Durham’s city cemeteries need $5.6 million in repairs

jwise@newsobserver.comFebruary 18, 2014 

A stone monument now identifies the long-neglected Geer Cemetery, Durham’s oldest black burial ground. The E.E. Thorpe Graduate Historical Society of N.C. Central University holds a dedication ceremony at the cemetery Sunday afternoon.

JIM WISE — jwise@newsobserver.com

  • Cemetery ceremony

    The nonprofit Friends of Geer Cemetery, with N.C. Central University’s E.E. Thorpe Graduate Student Historians Society, will hold a monument dedication ceremony at 2:30 p.m. Sunday at the Geer Cemetery, at the corner of Camden Avenue and Colonial Street.

    The ceremony honors preservation efforts for Durham’s oldest black burying ground, resting place of more than 1,500 people that was in use from 1877 until 1944. The 3.84-acre graveyard had become forgotten and overgrown until a Friends of Geer Cemetery organized in 2003 and began cleanup projects and pressing the city to take over maintenance, although the property’s ownership has remained unknown for decades.

    Edian Markum, founder of St. Joseph’s A.M.E. Church; Margaret Faucette, founder of White Rock Baptist Church; and Augustus Shepard, father of NCCU founder James Shepard; are among those interred at Geer Cemetery.

    Sunday’s event includes dedication of a stone monument, donated by Ron Bartholomew of Durham Marble Works, to those buried in the cemetery; and a cleanup and flower planting around the cemetry entrance .

— When you turn into Maplewood Cemetery off Kent Street, before you notice the stately monuments and sturdy oaks and magnolias you’ll probably notice the driveway is crumbling.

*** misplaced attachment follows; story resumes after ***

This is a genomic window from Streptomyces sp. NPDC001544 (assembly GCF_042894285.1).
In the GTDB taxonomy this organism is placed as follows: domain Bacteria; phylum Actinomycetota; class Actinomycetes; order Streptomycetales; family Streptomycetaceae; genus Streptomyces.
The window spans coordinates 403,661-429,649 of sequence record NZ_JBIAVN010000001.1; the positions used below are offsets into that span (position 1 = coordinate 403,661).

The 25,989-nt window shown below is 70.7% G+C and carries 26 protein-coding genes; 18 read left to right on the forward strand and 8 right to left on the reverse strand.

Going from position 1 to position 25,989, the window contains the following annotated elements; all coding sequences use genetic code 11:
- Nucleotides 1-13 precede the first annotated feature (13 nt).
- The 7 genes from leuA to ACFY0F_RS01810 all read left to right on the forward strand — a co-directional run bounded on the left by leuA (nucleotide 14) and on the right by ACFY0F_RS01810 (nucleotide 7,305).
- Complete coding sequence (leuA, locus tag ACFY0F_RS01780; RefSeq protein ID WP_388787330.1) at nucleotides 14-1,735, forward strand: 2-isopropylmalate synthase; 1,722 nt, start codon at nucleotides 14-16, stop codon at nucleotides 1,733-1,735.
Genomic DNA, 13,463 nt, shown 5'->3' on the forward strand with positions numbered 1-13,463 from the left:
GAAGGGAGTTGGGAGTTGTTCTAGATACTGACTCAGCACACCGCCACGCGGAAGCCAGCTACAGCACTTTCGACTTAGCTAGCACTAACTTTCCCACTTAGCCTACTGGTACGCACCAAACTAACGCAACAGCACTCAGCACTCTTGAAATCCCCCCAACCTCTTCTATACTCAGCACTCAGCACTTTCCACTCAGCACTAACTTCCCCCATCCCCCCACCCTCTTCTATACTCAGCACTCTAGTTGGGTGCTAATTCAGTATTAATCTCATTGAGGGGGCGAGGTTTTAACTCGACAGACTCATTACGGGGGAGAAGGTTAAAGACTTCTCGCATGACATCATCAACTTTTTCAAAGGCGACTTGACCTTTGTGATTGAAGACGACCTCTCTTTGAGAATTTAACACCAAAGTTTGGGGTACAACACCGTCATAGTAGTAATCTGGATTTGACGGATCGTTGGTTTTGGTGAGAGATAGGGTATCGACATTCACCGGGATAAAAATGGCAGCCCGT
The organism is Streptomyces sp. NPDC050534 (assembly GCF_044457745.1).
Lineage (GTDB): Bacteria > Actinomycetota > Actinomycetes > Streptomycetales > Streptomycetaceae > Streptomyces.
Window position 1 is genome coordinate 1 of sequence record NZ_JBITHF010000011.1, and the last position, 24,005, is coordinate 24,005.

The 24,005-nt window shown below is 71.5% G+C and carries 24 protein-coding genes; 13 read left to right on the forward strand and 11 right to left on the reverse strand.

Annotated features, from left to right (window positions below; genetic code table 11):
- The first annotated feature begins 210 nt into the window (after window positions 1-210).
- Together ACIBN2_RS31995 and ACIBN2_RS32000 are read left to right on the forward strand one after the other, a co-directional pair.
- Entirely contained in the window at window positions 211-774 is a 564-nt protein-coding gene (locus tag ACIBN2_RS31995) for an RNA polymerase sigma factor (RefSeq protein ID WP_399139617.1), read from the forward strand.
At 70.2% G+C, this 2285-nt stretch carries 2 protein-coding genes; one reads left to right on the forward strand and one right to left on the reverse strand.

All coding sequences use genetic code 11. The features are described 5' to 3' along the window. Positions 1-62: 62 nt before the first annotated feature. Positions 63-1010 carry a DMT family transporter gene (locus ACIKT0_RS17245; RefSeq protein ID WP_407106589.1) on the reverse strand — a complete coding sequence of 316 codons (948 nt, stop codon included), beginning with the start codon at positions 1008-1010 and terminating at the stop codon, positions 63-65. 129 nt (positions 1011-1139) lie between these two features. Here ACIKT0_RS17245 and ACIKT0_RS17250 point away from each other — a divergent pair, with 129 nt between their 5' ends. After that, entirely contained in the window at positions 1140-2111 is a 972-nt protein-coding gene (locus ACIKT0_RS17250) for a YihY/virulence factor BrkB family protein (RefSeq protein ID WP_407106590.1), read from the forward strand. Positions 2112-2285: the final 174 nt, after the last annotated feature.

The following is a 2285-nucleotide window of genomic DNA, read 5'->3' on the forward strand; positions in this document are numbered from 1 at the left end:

The loose gravel and bare clay are symbolic. According to a consultant’s assessment ( bit.ly/1bdP0aU), at both city-owned graveyards – Maplewood and Beechwood – roads, drainage, buildings and the “general physical experience” are in bad shape.

A report for the City Council’s Thursday work session estimates the cemeteries need about $5.6 million worth of rehabilitation for neglected maintenance, compliance with various building codes, including disability access, and general upgrades.

The city established Maplewood, in the West End area between Duke University Road and Morehead Avenue, in 1872, and it covers 119 acres. Beechwood, at Fayetteville Street and Cornwallis Road, dates from 1924 and covers 24 acres.

Combined, they have more than five miles of roadway and average 340 burials a year. But, according to the report, their upkeep responsibility has “fallen into a gray area” with erosion, failing retaining walls and other problems a result. The report notes that, at Maplewood, a condemned building is still standing.

The ways into and out of both cemeteries need improving, for safety and aesthetic. Both need columbarium space and more shade, seats and water for visitors; Maplewood, which has had several cases of vandalism, needs better security.

Cost estimate for Beechwood is $931,950; for Maplewood, $4.8 million. The report, by the Durham landscape architects Coulter Jewell Thames, identifies priorities and suggests a course of action.

First off, find the money.

Wise: 919-641-5895

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